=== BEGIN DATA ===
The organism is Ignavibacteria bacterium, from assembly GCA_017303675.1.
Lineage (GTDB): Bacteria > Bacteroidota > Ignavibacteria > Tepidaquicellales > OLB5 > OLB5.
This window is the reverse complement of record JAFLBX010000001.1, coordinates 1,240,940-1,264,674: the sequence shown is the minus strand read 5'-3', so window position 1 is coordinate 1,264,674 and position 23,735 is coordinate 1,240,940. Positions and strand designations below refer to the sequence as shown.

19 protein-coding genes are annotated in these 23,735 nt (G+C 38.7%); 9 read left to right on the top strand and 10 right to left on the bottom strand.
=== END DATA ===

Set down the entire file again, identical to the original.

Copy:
The organism is Ignavibacteria bacterium, from assembly GCA_017303675.1.
Lineage (GTDB): Bacteria > Bacteroidota > Ignavibacteria > Tepidaquicellales > OLB5 > OLB5.
This window is the reverse complement of record JAFLBX010000001.1, coordinates 1,240,940-1,264,674: the sequence shown is the minus strand read 5'-3', so window position 1 is coordinate 1,264,674 and position 23,735 is coordinate 1,240,940. Positions and strand designations below refer to the sequence as shown.

19 protein-coding genes are annotated in these 23,735 nt (G+C 38.7%); 9 read left to right on the top strand and 10 right to left on the bottom strand.